And I worry about a politics motivated by humiliation, because it seems destined to act against our real national interest, again and again and again.
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Liberty's First Crisis by Charles Slack

A good if sometimes slightly weirdly paced book about the passing of the Sedition Act of 1798, as I continue to stubbornly not watch or listen to Hamilton but read all sorts of interesting books about the early days of the Republic. This one was alternately bleak and terrible and hilarious...

You'd get scenes where Benjamin Bache, Philadelphia printer and favorite grandson of Benjamin Franklin, got thrown in prison for badmouthing the President in a newspaper, and then died of Yellow Fever before he could ever go on trial, leaving his indebted newspaper to a wife already struggling with several young children.

And then you have Luther Baldwin, proudly of Newark, NJ, even back then a bastion of true American Heroes. Baldwin was a spy for Washington during the Revolutionary War, sailing up and down various waterways sabotaging British boats and passing information to the Continental Army. After the war he went into business as a river trader. And then we get to the moment when he displayed his true American heroism. Luther Baldwin was drunk one morning, as one does, and John Adams, President of the United States of America, was travelling through on carriage to the accompaniment of a cannon salute. Irritated by the noise, and needless to say, drunk as a skunk, he observed that he wouldn't mind if someone shoved one of those cannonballs up Adams's arse. Someone overheard this comment and reported him to the US Attorney for New Jersey, who sent him to jail on Sedition charges.

Both of these stories, actually, are equally terrible. It's just that one of them is also incredibly funny. In Slack's even-handed approach to a topic where it is easy for us to kneejerk against the suppression of civil liberties, he argues that the problem was that there were no real meaningful precedents for the kind of freedom of speech the First Amendment promises. The line it draws in the sand was previously unheard of, and everyone was still trying to figure out what it meant. The Federalist's defense, flimsy to modern ears, was that they were merely imprisoning people for statements that in that day's England would have resulted in gruesome execution.

Slack sees the Sedition Act as an early experiment in the limits of American free speech, an experiment that ultimately helped to destroy the Federalist Party and create negative precedents that still serve as vital warnings for us. But he also points out that some of the 'heroes' of the fight against the Sedition Act were unlikely heroes, and some were arguably not heroes at all. Some of the targets of the Federalist crusade were irresponsible journalists heaving poisonous and untrue statements at politicians who were barely managing to hold a fragile young country together. Should they have been more responsible? Of course. Is throwing unfiltered bile at one's political enemies the most productive way to solve America's internal disagreements? Of course not. But suppression of their speech and imprisonment of their supporters is not the American solution to this problem and should never be the American solution to this problem. We are a nation founded on the idea that with as many different viewpoints as we hold, it is better for the government to protect our individual freedom as citizens than to try to protect our national freedom as a community. This is ultimately a harder idea to accept than it would seem at first. There are always temptations and reason to suppress speech one disagrees with and finds hurtful and damaging. But it is the plain truth as I see it.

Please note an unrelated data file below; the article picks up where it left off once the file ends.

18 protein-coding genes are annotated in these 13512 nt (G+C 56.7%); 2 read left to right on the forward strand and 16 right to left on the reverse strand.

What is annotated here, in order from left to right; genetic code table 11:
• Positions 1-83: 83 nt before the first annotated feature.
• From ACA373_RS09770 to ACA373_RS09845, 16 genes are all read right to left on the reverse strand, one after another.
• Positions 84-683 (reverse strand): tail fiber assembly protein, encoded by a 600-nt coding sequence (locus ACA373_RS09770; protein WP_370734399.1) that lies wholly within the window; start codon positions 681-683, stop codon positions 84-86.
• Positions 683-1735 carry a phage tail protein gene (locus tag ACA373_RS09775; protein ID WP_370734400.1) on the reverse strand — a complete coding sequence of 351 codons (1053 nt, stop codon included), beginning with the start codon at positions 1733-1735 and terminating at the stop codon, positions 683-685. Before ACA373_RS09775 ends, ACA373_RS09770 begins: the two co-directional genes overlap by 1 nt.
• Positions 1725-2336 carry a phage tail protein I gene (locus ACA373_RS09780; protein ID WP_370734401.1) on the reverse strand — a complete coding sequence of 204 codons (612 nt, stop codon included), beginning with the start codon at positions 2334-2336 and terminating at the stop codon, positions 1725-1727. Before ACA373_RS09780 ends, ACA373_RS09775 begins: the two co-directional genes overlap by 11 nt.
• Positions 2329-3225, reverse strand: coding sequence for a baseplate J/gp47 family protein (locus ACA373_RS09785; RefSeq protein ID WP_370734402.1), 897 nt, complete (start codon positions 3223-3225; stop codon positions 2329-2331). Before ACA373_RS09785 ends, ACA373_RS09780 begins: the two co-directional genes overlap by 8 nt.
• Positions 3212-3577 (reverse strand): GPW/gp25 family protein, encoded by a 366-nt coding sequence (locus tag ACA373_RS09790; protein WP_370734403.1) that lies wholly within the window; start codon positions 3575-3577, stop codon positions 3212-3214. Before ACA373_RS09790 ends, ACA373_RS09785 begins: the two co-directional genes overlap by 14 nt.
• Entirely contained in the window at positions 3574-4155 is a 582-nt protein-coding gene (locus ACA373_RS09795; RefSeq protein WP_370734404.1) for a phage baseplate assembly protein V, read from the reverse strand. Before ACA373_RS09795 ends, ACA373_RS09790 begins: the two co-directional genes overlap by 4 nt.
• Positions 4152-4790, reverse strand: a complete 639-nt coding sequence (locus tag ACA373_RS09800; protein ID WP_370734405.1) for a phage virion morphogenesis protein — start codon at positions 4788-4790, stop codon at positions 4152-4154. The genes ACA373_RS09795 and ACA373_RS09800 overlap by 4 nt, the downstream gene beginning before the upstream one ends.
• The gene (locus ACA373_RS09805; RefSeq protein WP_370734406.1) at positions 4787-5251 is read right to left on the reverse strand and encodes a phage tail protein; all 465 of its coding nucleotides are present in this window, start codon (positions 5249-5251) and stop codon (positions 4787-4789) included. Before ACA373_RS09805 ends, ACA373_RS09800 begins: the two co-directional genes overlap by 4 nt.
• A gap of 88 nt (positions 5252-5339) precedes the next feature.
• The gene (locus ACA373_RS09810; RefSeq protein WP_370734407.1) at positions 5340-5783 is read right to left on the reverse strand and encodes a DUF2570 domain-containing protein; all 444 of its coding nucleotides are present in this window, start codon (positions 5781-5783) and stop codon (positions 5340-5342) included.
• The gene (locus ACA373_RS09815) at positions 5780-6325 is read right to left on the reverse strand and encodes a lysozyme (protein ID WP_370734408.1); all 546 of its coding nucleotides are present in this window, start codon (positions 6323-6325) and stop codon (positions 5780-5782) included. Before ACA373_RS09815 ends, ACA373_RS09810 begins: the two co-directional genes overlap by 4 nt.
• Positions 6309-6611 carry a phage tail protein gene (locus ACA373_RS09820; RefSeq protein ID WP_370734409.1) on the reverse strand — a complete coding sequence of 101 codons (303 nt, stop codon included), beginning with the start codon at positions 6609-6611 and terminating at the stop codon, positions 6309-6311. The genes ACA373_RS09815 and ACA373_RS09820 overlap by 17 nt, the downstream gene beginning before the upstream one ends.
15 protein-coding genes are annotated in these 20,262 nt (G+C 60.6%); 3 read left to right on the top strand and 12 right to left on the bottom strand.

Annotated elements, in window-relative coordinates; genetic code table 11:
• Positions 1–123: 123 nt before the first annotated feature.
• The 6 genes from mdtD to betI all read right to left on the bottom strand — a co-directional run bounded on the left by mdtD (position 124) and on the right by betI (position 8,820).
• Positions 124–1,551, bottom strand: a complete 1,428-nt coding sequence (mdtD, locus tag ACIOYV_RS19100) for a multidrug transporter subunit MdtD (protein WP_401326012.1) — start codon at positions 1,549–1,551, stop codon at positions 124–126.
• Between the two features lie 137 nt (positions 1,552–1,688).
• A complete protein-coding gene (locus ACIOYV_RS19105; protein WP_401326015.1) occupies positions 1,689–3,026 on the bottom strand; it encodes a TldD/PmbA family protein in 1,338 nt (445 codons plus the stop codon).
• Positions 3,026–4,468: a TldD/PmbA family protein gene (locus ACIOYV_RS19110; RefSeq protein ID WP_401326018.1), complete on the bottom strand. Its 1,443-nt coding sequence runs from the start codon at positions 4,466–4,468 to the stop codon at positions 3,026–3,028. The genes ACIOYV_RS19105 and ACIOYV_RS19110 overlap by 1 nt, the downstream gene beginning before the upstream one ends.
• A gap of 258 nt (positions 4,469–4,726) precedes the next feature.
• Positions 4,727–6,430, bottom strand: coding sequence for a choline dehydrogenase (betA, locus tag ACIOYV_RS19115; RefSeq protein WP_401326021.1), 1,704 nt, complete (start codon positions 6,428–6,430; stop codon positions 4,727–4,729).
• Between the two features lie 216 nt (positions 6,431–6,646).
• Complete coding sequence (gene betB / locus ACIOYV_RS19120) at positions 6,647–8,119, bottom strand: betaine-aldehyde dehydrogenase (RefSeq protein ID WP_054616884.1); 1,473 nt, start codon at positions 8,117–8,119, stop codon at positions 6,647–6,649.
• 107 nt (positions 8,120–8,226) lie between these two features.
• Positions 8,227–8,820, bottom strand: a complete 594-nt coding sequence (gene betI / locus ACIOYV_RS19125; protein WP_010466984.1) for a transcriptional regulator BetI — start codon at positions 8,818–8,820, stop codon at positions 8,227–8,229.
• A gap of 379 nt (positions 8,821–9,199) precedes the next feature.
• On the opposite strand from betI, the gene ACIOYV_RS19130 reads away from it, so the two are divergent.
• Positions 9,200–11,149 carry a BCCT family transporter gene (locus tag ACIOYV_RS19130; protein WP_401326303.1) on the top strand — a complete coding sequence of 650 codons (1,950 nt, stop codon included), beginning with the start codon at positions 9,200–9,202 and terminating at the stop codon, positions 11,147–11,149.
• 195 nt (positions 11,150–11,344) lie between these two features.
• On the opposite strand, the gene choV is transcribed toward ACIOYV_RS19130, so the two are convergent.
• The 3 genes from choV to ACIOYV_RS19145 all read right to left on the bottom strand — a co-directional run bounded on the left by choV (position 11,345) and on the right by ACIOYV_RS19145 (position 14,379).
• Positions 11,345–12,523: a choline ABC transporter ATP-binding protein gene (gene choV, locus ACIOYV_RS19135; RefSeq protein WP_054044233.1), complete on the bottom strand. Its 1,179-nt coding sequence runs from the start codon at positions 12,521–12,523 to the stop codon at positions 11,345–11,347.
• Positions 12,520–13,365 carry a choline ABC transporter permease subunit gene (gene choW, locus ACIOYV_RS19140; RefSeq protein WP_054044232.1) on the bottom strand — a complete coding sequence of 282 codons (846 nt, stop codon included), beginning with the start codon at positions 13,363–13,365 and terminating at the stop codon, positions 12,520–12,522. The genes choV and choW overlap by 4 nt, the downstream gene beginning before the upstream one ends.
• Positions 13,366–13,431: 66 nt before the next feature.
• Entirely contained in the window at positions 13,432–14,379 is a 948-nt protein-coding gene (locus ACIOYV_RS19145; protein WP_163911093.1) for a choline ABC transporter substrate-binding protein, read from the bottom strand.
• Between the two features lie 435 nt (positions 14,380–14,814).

Somewhere- A Master by Elie Wiesel

Like everyone I know in the Jewish community, I was deeply saddened by the death of the great Elie Wiesel. I've been listening to people share stories and remembrances for the past several weeks, and it inspired me to read another one of his books.

The truth is I've always thought Wiesel was at best a mediocre writer, and Somewhere- a Master does not change this opinion. The prose styling is awkward and repetitive, his topics jump all over the place without apparent reason. This feels like an insensitive thing to say in remembrance of a great man shortly after his death, but there's a reason I am revisiting his writing now in remembrance in spite of the fact that I don't really admire his writing. It's because I do so admire the man.

What Wiesel's books lack in storytelling knack, they make up in courage. Wiesel was one of the bravest men of the 20th century, whose unflinching honesty is apparent in every page he labors to share with his readers. He is not writing because he's good at it. He is not writing because he wants to. He's writing because he feels an obligation to risk himself by sharing of himself with the world.

Somewhere- A Master is a collection of stories about 18th century Hasidic rebbes, part of a larger project on Wiesel's part to set down an oral history of the Hasidic cultures lost in the Holocaust. I've heard all these stories before- not all these specific stories, no, but basically I've heard all these stories before. I will hear them all again, because B"H the Jewish oral tradition has started up again. B"H we tell stories of Jewish leaders in shul every week, in divrei Torah and at tisches and onegs and farbrengens. B"H Hitler didn't win, but Wiesel setting the stories down, ploddingly, earnestly, and insistently, is an act of defiance that resounds. The book is a monument, one that doesn't necessarily benefit from being read, but its mere existence matters. Elie Wiesel mattered, and his loss is a shattering one to the Jewish people, but the Jewish people will survive in part because of what he wrote and what he said, and because of the determination he made that since it had to be said, he would be the one to say it.